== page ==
And while the UWCores system was designed with residents in mind, Dr. Van Eaton says it is a natural fit for hospitalists.

“Hospitalists don’t form a relationship first in a casual setting,” he notes. “They have to be able to walk into the hospital and have a system that says, ‘These are your patients, this is what’s wrong with them, and here they are.’ Whether that information comes from our software or 3 x 5 cards, the impact it has on efficiency may be even bigger than what our research has shown.”

Dr. Van Eaton acknowledges if individual hospitals want to implement his system, they will need to do some customization work. And while you can’t simply buy a copy and install it in a couple of hours, he views that as a good thing.

“You have to connect it to your sources of patient information,” Dr. Van Eaton explains. “By doing some of the ‘build’ locally, you have control over how the system presents data. While 90 percent of the information needs of clinicians is the same throughout the country, there is that little bit that everybody wants to do a little differently.”

In his mind, it’s one more important difference between the UWCores system and other commercially available products.

“That’s what the big vendors are discovering,” Dr. Van Eaton says. “You can’t give hospitals a shrink-wrapped set of DVDs. Everyone has unique needs in terms of how they want to manage patient information, and you have to do a lot of customization locally.”

Edward Doyle is Editor of Today’s Hospitalist.

Improved sign-outs and more time with patients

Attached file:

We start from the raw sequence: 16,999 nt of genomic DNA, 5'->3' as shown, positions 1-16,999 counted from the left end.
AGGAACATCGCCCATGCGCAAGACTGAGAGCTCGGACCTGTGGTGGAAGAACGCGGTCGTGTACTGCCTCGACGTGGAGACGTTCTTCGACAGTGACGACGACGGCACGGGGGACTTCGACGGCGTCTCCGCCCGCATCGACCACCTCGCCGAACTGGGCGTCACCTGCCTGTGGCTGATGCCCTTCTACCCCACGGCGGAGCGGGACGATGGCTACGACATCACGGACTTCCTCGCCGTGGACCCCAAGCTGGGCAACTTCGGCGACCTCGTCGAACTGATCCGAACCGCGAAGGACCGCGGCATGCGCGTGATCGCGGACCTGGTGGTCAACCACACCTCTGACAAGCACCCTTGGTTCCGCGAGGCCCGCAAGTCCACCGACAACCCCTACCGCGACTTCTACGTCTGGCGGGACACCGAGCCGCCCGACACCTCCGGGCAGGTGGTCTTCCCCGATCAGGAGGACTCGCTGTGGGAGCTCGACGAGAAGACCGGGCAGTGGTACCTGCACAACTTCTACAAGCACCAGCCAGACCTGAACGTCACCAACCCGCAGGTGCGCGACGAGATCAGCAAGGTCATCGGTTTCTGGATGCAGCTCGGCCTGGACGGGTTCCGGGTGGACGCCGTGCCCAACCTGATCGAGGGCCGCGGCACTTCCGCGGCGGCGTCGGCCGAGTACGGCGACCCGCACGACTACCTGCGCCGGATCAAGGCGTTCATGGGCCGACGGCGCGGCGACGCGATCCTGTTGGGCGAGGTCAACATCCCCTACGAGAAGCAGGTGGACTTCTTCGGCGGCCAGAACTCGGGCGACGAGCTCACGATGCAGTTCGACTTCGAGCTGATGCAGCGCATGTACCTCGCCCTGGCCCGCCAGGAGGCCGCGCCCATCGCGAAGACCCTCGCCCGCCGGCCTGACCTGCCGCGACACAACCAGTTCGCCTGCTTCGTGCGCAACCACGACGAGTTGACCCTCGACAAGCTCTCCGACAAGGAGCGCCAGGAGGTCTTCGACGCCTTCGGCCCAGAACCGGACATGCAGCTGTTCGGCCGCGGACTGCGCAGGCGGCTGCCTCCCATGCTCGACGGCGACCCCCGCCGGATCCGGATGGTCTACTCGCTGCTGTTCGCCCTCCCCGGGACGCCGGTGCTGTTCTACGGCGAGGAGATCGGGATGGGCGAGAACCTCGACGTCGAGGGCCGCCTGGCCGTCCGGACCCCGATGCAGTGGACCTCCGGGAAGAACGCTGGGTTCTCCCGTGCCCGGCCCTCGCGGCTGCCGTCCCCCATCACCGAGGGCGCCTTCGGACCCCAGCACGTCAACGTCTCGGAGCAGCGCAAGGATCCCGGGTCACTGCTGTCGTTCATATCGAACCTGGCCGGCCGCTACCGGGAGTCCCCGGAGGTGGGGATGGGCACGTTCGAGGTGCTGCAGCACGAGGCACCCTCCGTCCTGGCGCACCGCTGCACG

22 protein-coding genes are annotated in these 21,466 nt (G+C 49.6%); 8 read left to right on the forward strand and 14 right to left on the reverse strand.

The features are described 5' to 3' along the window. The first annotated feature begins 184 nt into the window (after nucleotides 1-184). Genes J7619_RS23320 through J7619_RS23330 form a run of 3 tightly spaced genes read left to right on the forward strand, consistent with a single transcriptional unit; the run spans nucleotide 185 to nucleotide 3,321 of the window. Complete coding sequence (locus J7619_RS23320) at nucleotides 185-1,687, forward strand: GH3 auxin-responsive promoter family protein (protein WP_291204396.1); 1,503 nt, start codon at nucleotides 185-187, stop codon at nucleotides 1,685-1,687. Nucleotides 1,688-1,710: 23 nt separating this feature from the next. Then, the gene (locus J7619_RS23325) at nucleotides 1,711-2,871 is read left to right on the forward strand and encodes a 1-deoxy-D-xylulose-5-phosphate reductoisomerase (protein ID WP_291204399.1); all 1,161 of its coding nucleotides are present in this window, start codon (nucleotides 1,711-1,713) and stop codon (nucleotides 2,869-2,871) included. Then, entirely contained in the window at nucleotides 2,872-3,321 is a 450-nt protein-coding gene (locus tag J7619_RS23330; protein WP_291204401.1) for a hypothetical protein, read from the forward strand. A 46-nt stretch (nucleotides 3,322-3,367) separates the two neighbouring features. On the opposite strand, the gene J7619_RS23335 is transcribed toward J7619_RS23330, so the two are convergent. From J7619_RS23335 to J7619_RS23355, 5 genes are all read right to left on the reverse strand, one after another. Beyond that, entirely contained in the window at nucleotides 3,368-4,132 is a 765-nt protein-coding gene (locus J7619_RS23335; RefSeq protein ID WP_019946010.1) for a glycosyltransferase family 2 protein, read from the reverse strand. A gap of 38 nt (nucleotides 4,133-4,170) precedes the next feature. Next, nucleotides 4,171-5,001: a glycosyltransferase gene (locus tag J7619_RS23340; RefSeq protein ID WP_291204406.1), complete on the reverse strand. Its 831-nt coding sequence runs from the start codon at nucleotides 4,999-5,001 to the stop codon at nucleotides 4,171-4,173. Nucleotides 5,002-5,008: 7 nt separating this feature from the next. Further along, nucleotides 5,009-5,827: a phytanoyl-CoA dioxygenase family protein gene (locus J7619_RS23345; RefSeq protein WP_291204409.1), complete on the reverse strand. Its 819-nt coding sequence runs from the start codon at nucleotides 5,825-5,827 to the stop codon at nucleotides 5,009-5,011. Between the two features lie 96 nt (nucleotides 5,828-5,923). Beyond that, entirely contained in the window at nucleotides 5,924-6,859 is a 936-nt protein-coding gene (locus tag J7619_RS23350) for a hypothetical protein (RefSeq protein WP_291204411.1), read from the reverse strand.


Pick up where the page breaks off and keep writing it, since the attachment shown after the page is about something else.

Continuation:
Can simple software that creates a patient census with basic information like patient name, room number and lab values improve patient care? According to researchers from the University of Washington, the answer is yes.

A study that examined the impact of the University of Washington’s computerized rounding and sign-out system, known as UWCores, found that interns and residents, at least, thought sign-outs went more smoothly and continuity of care improved.

That research, which appeared in the April 2005 Journal of the American College of Surgery, found that the system helped internal medicine and surgery housestaff in several ways:

“¢ Housestaff missed half as many patients during morning rounds. These problems often occurred when housestaff admitted patients overnight and forgot to notify the next housestaff team before rounds.

“¢ The system allowed residents and interns to spend 40 percent more of their time before rounds seeing patients. They also cut in half the pre-round time they spent copying by hand basic patient information to prepare for rounds.

“¢ Team rounds were shortened by about 1.5 minutes per patient.

“¢ Junior residents using the software said they saved an average of 45 minutes a day, while senior residents said they saved 30 minutes a day.